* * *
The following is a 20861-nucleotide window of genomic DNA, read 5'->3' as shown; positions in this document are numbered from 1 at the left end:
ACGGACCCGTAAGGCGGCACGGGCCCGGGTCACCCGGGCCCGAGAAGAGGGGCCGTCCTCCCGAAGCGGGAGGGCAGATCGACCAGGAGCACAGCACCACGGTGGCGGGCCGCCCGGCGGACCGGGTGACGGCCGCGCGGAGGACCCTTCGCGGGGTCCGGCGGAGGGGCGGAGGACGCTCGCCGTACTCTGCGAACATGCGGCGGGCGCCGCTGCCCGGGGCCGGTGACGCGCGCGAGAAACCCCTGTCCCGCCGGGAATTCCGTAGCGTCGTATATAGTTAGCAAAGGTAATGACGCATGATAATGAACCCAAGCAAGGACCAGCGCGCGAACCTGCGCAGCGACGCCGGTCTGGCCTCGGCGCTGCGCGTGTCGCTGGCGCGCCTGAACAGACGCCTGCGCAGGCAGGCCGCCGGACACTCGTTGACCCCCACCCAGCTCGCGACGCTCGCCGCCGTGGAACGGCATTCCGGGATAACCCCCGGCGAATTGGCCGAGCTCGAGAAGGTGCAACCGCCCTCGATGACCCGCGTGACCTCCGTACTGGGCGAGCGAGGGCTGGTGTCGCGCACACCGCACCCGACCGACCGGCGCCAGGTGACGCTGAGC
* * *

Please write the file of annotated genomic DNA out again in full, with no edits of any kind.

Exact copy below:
The following is a 20861-nucleotide window of genomic DNA, read 5'->3' as shown; positions in this document are numbered from 1 at the left end:
ACGGACCCGTAAGGCGGCACGGGCCCGGGTCACCCGGGCCCGAGAAGAGGGGCCGTCCTCCCGAAGCGGGAGGGCAGATCGACCAGGAGCACAGCACCACGGTGGCGGGCCGCCCGGCGGACCGGGTGACGGCCGCGCGGAGGACCCTTCGCGGGGTCCGGCGGAGGGGCGGAGGACGCTCGCCGTACTCTGCGAACATGCGGCGGGCGCCGCTGCCCGGGGCCGGTGACGCGCGCGAGAAACCCCTGTCCCGCCGGGAATTCCGTAGCGTCGTATATAGTTAGCAAAGGTAATGACGCATGATAATGAACCCAAGCAAGGACCAGCGCGCGAACCTGCGCAGCGACGCCGGTCTGGCCTCGGCGCTGCGCGTGTCGCTGGCGCGCCTGAACAGACGCCTGCGCAGGCAGGCCGCCGGACACTCGTTGACCCCCACCCAGCTCGCGACGCTCGCCGCCGTGGAACGGCATTCCGGGATAACCCCCGGCGAATTGGCCGAGCTCGAGAAGGTGCAACCGCCCTCGATGACCCGCGTGACCTCCGTACTGGGCGAGCGAGGGCTGGTGTCGCGCACACCGCACCCGACCGACCGGCGCCAGGTGACGCTGAGC